Printing Out Trees: Toward the Design of Tangible Objects for Education

D. Andersen, C. Bennett, P. Huynh, L. Rassbach, S. Reardon, and M. Eisenberg (USA)


Computers and education; three-dimensional printing; simulation and visualization; biological modeling; L systems.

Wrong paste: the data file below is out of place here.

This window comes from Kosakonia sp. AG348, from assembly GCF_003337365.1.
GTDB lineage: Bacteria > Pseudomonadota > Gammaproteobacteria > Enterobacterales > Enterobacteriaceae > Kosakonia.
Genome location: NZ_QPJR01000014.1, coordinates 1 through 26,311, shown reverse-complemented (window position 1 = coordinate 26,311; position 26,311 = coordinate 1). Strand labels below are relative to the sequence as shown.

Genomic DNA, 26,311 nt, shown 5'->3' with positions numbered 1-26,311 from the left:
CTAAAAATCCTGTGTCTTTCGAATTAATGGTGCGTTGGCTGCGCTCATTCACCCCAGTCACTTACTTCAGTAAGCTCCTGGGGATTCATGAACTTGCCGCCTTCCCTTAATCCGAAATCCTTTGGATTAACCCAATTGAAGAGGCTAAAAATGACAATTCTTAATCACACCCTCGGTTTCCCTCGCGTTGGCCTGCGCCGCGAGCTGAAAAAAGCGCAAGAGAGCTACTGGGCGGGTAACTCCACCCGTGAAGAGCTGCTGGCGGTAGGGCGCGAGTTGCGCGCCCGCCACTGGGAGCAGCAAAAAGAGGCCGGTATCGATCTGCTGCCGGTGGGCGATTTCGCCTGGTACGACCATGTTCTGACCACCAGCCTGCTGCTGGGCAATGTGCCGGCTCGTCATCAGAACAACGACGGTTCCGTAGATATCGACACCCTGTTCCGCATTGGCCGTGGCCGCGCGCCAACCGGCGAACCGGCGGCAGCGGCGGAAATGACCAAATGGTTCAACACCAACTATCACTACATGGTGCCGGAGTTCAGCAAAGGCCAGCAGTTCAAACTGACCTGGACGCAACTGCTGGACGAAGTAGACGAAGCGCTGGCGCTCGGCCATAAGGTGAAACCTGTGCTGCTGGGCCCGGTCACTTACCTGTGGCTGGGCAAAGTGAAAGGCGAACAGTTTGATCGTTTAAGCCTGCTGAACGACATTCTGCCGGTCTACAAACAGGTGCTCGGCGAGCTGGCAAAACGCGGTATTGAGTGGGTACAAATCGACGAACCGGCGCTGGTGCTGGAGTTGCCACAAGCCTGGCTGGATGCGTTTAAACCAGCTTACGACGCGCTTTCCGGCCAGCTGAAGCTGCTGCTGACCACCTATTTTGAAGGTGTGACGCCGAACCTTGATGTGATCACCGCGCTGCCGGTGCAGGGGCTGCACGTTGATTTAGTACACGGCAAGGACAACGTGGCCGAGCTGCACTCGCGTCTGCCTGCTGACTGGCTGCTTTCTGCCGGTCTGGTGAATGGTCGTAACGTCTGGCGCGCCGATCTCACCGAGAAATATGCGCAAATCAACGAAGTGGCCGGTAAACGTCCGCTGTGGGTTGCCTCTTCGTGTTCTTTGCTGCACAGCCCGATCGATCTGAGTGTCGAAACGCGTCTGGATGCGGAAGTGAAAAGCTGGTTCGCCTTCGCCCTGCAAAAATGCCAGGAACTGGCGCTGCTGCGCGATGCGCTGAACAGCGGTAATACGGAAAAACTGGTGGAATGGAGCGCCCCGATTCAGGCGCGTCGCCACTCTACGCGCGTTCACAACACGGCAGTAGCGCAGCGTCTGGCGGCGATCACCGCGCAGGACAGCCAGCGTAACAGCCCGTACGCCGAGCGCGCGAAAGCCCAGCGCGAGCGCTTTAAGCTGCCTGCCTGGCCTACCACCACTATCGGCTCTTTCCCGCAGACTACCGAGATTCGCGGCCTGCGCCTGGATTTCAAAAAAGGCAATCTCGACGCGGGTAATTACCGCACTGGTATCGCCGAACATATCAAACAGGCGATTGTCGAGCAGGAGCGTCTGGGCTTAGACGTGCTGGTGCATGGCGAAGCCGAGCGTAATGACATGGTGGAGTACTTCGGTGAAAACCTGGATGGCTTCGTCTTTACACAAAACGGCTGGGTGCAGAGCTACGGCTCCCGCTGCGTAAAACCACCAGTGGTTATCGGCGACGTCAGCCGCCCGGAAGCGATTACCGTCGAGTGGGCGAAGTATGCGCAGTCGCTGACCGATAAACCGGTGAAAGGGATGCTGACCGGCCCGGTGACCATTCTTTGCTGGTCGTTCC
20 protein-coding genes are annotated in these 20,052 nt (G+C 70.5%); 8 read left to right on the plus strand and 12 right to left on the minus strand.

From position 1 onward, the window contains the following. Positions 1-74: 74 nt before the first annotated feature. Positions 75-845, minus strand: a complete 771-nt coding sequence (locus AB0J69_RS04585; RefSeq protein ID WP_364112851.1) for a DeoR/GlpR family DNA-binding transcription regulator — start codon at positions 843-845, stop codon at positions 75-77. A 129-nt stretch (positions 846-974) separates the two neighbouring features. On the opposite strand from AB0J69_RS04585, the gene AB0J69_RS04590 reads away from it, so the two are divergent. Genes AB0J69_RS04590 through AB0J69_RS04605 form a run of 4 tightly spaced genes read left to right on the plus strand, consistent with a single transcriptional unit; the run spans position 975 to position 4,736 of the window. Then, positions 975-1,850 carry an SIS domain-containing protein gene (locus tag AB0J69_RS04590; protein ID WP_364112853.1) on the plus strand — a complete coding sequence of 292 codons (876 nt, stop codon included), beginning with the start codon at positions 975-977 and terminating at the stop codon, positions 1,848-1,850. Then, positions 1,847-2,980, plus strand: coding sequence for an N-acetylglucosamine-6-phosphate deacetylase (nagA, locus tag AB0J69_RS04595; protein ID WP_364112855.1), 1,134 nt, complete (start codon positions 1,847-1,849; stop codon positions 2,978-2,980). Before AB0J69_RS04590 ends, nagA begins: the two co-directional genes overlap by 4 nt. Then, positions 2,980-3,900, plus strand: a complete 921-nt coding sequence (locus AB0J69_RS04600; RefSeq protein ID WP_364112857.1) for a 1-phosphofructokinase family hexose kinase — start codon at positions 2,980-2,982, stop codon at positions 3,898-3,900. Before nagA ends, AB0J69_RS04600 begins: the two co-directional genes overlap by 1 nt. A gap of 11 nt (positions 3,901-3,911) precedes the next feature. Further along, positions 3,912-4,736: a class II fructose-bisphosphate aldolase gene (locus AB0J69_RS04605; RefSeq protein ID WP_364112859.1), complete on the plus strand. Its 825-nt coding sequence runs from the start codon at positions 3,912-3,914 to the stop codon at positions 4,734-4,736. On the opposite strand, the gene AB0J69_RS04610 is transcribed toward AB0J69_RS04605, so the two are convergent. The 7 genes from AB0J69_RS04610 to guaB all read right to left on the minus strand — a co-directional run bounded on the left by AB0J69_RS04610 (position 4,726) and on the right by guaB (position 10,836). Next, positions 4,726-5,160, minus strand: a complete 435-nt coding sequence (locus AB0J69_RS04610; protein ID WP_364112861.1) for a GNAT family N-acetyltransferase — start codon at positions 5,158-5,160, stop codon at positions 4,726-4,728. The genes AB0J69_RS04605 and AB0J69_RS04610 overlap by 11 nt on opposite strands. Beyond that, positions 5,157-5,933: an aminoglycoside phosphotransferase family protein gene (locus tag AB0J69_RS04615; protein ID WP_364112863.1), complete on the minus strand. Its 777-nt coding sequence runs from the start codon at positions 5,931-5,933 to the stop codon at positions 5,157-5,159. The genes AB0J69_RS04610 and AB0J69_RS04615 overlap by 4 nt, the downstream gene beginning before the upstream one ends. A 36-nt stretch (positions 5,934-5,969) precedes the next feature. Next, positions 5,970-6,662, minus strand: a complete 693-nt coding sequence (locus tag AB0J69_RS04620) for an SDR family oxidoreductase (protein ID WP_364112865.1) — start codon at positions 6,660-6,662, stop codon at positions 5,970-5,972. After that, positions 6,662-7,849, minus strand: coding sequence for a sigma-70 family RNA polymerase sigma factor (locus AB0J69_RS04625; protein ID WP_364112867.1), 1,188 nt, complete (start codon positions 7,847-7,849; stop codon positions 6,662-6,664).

When educational technologists employ a term like “scientific visualization”, what they usually mean is that scientific concepts or information are portrayed creatively on a two-dimensional screen. Increasingly, however, the advent of novel fabrication devices enables computers to “print out” physical objects that can themselves serve as models or representations of scientific concepts. This paper describes a working prototype of an educational application, entitled Growth, that enables users to print physical models of trees (and other botanical forms) with the aid of a 3D prototyping device. We describe the implementation of the program (and the mathematical theory of “L-systems” that underlies its biological content); and we show several examples of “printed-out trees” in plaster created with the software. The paper ends by arguing that Growth is an early instance of a style of educational software that is likely to burgeon in importance and variety during the coming decade.

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